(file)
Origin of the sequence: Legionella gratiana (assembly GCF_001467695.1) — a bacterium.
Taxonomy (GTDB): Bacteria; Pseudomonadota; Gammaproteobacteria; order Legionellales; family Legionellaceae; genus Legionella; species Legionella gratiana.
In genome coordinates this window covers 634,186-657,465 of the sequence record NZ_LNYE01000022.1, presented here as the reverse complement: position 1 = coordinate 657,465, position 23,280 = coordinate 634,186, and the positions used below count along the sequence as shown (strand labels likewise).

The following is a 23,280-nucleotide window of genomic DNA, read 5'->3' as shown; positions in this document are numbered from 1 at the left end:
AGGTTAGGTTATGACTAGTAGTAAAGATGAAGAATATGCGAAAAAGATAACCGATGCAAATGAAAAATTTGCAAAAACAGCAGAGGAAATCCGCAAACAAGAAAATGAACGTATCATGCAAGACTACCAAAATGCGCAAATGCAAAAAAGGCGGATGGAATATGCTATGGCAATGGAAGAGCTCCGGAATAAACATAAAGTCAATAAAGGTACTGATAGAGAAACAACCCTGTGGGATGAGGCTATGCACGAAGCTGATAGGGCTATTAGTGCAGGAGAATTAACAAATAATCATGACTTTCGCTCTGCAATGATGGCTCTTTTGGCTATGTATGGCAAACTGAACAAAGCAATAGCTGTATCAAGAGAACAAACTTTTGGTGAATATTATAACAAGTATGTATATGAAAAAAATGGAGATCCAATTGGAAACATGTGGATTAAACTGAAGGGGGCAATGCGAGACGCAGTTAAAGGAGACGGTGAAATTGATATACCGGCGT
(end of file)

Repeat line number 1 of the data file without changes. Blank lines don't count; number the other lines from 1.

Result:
Origin of the sequence: Legionella gratiana (assembly GCF_001467695.1) — a bacterium.